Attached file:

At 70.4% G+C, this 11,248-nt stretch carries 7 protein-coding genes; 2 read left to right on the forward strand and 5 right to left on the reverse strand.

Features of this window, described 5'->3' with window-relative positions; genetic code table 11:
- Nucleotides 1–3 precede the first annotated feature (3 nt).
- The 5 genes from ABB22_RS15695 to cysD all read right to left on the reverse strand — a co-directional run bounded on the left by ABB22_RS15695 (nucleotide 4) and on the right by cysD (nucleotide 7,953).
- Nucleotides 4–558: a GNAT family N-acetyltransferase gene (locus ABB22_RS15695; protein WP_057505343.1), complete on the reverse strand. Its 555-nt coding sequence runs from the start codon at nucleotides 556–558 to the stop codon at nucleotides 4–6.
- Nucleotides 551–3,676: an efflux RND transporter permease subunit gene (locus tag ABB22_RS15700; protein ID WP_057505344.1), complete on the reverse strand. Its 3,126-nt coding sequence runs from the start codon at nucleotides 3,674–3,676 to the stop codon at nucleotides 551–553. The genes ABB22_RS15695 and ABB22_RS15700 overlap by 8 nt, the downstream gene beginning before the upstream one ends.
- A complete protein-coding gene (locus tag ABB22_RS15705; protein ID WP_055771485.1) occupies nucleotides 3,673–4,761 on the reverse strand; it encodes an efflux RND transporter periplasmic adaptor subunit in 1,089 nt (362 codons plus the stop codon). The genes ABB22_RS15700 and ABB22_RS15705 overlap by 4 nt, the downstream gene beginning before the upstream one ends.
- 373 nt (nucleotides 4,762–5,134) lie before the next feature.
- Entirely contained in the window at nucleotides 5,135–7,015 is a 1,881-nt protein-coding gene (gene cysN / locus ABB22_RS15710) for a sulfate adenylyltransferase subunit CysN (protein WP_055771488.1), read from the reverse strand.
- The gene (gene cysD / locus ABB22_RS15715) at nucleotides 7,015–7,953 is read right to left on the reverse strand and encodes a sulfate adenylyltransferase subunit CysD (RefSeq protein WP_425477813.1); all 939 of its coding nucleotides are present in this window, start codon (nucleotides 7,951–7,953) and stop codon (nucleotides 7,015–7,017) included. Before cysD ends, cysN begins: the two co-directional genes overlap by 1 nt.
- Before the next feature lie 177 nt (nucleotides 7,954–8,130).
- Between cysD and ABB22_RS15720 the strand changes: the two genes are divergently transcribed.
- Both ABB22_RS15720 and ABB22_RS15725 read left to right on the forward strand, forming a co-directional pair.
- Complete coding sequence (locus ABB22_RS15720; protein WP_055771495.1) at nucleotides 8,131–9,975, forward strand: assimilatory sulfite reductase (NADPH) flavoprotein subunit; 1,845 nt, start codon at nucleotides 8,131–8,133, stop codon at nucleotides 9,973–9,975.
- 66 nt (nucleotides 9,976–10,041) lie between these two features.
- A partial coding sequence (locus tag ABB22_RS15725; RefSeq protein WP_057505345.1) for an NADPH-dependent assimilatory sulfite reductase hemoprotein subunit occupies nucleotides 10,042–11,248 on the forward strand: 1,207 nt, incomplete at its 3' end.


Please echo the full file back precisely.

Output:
At 70.4% G+C, this 11,248-nt stretch carries 7 protein-coding genes; 2 read left to right on the forward strand and 5 right to left on the reverse strand.

Features of this window, described 5'->3' with window-relative positions; genetic code table 11:
- Nucleotides 1–3 precede the first annotated feature (3 nt).
- The 5 genes from ABB22_RS15695 to cysD all read right to left on the reverse strand — a co-directional run bounded on the left by ABB22_RS15695 (nucleotide 4) and on the right by cysD (nucleotide 7,953).
- Nucleotides 4–558: a GNAT family N-acetyltransferase gene (locus ABB22_RS15695; protein WP_057505343.1), complete on the reverse strand. Its 555-nt coding sequence runs from the start codon at nucleotides 556–558 to the stop codon at nucleotides 4–6.
- Nucleotides 551–3,676: an efflux RND transporter permease subunit gene (locus tag ABB22_RS15700; protein ID WP_057505344.1), complete on the reverse strand. Its 3,126-nt coding sequence runs from the start codon at nucleotides 3,674–3,676 to the stop codon at nucleotides 551–553. The genes ABB22_RS15695 and ABB22_RS15700 overlap by 8 nt, the downstream gene beginning before the upstream one ends.
- A complete protein-coding gene (locus tag ABB22_RS15705; protein ID WP_055771485.1) occupies nucleotides 3,673–4,761 on the reverse strand; it encodes an efflux RND transporter periplasmic adaptor subunit in 1,089 nt (362 codons plus the stop codon). The genes ABB22_RS15700 and ABB22_RS15705 overlap by 4 nt, the downstream gene beginning before the upstream one ends.
- 373 nt (nucleotides 4,762–5,134) lie before the next feature.
- Entirely contained in the window at nucleotides 5,135–7,015 is a 1,881-nt protein-coding gene (gene cysN / locus ABB22_RS15710) for a sulfate adenylyltransferase subunit CysN (protein WP_055771488.1), read from the reverse strand.
- The gene (gene cysD / locus ABB22_RS15715) at nucleotides 7,015–7,953 is read right to left on the reverse strand and encodes a sulfate adenylyltransferase subunit CysD (RefSeq protein WP_425477813.1); all 939 of its coding nucleotides are present in this window, start codon (nucleotides 7,951–7,953) and stop codon (nucleotides 7,015–7,017) included. Before cysD ends, cysN begins: the two co-directional genes overlap by 1 nt.
- Before the next feature lie 177 nt (nucleotides 7,954–8,130).
- Between cysD and ABB22_RS15720 the strand changes: the two genes are divergently transcribed.
- Both ABB22_RS15720 and ABB22_RS15725 read left to right on the forward strand, forming a co-directional pair.
- Complete coding sequence (locus ABB22_RS15720; protein WP_055771495.1) at nucleotides 8,131–9,975, forward strand: assimilatory sulfite reductase (NADPH) flavoprotein subunit; 1,845 nt, start codon at nucleotides 8,131–8,133, stop codon at nucleotides 9,973–9,975.
- 66 nt (nucleotides 9,976–10,041) lie between these two features.
- A partial coding sequence (locus tag ABB22_RS15725; RefSeq protein WP_057505345.1) for an NADPH-dependent assimilatory sulfite reductase hemoprotein subunit occupies nucleotides 10,042–11,248 on the forward strand: 1,207 nt, incomplete at its 3' end.